The recent decision by the Biden administration to cancel up to $20,000 of student debt has accelerated both media coverage and public discussion of whether college is worth the cost. I would argue that this is the wrong question to be raising altogether.
A better question to ask: Why do we no longer believe in education as a public good, worthy of investment of public dollars? After 70 years of investing in higher education for the white working and middle classes, why do we now seem to believe that this generation of students—proportionally more likely to be poor and of a racial minority—is no longer worthy of the investment?
Generations of mostly white people benefited from direct government subsidy of higher education through the GI Bill, Pell, and federal student loans at a very low rate of interest. But now that demographics are shifting, there is outrage about governmental subsidizing of higher education.
The history of public investment in higher education dates back to 1944 and the creation of the Servicemen’s Readjustment Act, more commonly known as the GI Bill. In combination with assistance with obtaining mortgages, the GI Bill did more to create an educated middle class than any other effort in American history.
In 1947, almost 49% of college admissions were veterans. But this benefit was unequally extended. While the Act did not explicitly bar Black servicemen from receiving the benefits, in practice most did not and were steered toward menial labor for their post-war employment.
Since the creation of Pell grants in 1965, the United States has grown steadily more diverse; the percentage of white Americans has declined from over 80% to just over 60%. In 1975, the maximum Pell award covered, on average, 70% of the total cost of attendance at a four-year public university. Today, the maximum Pell grant covers less than 30%.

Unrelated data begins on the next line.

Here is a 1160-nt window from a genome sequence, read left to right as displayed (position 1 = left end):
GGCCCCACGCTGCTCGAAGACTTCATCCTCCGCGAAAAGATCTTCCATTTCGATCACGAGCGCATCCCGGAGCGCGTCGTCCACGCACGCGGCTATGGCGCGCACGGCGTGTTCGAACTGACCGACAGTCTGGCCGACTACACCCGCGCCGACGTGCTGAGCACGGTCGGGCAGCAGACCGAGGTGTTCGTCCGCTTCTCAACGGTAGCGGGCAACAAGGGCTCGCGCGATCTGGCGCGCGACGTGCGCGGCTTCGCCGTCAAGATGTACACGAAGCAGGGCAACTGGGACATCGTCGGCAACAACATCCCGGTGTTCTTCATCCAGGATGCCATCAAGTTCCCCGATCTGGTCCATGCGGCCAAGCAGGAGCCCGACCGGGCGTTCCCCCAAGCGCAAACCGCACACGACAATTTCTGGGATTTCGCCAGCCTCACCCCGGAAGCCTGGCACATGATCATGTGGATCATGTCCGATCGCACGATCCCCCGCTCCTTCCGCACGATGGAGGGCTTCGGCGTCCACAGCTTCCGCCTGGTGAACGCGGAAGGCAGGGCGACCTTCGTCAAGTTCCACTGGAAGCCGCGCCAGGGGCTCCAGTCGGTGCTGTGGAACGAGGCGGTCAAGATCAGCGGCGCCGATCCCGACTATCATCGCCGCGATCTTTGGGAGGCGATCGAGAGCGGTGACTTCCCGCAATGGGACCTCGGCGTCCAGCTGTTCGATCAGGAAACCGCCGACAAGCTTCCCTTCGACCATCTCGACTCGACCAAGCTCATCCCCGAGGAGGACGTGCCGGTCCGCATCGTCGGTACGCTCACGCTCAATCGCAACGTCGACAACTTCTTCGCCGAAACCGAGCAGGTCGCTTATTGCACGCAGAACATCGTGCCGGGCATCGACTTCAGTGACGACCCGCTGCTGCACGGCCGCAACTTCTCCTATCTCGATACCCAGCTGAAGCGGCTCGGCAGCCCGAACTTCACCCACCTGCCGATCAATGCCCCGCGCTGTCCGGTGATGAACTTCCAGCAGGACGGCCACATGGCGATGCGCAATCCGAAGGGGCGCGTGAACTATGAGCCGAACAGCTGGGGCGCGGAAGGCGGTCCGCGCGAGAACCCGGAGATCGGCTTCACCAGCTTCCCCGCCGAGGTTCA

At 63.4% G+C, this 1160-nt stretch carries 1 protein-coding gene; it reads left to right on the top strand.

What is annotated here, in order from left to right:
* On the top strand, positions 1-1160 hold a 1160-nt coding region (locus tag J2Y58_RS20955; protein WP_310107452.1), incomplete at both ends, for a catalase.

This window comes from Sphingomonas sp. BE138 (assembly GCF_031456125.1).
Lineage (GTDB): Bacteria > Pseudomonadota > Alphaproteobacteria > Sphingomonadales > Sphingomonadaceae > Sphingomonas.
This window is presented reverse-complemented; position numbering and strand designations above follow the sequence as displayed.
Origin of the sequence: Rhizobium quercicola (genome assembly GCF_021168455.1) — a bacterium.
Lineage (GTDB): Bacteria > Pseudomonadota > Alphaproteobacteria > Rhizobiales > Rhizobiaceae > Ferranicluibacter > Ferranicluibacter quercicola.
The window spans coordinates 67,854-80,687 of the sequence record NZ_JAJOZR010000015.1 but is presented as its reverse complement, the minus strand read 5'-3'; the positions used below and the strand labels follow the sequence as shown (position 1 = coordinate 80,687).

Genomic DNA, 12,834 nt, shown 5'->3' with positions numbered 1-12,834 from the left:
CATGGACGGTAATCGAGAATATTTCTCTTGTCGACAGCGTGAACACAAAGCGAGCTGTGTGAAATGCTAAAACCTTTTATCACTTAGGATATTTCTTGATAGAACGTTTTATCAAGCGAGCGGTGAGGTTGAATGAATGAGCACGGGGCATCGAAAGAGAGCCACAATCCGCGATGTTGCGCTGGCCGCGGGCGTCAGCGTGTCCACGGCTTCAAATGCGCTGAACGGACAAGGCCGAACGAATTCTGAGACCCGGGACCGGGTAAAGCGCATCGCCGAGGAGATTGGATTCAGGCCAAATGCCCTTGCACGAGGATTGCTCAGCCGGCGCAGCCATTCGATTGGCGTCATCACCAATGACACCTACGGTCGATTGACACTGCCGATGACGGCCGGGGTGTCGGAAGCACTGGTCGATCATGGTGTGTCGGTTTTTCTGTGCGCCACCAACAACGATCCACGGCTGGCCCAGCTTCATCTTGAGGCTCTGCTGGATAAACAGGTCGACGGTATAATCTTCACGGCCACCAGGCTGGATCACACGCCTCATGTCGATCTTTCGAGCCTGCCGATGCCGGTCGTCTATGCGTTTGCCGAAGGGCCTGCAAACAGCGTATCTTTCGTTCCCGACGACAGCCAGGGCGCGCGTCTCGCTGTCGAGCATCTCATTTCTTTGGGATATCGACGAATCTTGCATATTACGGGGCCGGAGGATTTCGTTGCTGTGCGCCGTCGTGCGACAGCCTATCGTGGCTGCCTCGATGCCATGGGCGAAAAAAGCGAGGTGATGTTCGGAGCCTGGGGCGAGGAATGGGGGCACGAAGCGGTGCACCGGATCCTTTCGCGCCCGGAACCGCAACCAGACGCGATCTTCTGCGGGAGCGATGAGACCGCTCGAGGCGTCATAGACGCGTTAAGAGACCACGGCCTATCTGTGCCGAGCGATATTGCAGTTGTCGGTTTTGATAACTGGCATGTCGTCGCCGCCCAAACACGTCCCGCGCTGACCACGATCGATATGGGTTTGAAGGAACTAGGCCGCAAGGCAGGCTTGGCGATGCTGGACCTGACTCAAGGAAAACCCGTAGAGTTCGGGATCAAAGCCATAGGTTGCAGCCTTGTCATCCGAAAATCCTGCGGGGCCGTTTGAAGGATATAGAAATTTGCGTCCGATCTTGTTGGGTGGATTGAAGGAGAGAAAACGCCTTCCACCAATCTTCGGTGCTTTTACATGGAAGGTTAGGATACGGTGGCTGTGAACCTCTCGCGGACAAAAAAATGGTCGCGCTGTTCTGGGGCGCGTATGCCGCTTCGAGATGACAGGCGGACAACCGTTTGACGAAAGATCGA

During the same period, we have seen declining investment in higher education by states as well. As of 2017, my own state of Pennsylvania ranked 49th in the nation for funding of higher education, with a stark decline of 34% since 2008. During this period, state universities have naturally had to raise their tuition to cover a greater percentage of instructional costs.
The concern about the amount of the debt-load for today’s students is justified. There is no doubt these levels of student debt are deferring other economically valuable choices, such as buying a house, getting married and having children. Even so, a college education is absolutely worth the investment.
According to the Georgetown University Center on Education and the Workforce, people with bachelor’s degrees earn $2.8 million over the course of their careers—75% more than those with a high school education. With the average debt for a four-year bachelor’s degree being $28,800, the return on investment is clear.
Even more, when citizens are educated, they earn greater salaries, pay more in taxes, contribute to the economy, and have better health outcomes. Education is the key to lifting people and communities out of poverty, which contributes to lower crime and a healthy economy.
So, yes, college IS worth it. Its value is as much to the common good as to the individual —it is worth investing in as a country. The cost of putting college out of reach for all but the wealthiest in society is too great for us to bear.
Dr. Elizabeth M. Meade is president of Cedar Crest College, a private women's college in Allentown, Pennsylvania.